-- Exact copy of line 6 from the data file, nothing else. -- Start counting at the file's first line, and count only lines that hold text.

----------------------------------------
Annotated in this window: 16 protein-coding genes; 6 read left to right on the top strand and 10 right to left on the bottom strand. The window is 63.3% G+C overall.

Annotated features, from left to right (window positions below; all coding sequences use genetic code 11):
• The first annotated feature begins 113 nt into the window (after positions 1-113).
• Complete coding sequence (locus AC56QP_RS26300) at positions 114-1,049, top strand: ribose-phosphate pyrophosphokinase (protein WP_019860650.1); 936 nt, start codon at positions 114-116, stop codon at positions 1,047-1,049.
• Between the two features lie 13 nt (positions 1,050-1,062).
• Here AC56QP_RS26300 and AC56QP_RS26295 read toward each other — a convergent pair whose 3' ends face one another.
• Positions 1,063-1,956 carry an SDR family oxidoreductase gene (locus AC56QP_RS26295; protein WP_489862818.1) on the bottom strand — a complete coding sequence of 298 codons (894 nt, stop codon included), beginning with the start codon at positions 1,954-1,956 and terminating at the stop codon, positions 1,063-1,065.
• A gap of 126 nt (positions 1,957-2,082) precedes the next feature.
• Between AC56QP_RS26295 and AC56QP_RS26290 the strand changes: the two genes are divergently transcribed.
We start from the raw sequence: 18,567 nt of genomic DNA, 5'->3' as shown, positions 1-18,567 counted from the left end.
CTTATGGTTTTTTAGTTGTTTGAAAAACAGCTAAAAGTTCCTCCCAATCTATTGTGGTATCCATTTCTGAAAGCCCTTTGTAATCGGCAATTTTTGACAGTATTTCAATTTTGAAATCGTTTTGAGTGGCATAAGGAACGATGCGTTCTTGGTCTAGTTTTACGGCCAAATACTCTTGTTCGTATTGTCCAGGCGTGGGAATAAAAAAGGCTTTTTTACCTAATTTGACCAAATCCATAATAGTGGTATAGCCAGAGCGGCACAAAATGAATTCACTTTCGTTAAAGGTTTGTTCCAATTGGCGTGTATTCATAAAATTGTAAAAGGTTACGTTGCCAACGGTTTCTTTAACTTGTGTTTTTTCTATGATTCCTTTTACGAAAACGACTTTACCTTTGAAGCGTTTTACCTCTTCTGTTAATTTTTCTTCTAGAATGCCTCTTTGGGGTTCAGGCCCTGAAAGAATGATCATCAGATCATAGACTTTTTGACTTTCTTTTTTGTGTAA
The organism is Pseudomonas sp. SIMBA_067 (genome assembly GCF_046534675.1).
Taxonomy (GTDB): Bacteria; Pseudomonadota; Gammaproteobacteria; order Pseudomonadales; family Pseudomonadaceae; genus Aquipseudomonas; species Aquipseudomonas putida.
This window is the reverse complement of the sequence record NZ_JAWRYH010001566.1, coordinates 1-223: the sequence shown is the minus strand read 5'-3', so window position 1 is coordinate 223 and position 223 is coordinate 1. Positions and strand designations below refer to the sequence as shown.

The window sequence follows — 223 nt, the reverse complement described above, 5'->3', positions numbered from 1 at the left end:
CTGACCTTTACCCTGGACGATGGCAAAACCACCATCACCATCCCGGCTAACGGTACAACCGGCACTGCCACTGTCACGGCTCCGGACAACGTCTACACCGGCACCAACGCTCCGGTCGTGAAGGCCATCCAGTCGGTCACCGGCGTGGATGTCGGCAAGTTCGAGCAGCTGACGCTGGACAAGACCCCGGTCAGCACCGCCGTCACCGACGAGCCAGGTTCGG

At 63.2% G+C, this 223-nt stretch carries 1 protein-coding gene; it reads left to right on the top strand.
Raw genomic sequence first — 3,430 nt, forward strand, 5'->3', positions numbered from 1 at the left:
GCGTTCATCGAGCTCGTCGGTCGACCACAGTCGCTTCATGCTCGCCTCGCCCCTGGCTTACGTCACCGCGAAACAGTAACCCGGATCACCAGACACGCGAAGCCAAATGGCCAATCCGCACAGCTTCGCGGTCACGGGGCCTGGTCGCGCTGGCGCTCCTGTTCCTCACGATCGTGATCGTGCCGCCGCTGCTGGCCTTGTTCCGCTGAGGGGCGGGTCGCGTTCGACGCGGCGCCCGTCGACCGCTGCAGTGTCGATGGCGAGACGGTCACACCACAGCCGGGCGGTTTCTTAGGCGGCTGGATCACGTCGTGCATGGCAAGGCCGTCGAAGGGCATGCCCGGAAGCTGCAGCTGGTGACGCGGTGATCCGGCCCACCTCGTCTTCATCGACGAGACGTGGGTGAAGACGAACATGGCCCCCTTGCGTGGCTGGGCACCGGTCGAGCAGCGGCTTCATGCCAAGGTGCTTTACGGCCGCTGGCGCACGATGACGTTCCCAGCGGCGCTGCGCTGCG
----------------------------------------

• Here AC56QP_RS26300 and AC56QP_RS26295 read toward each other — a convergent pair whose 3' ends face one another.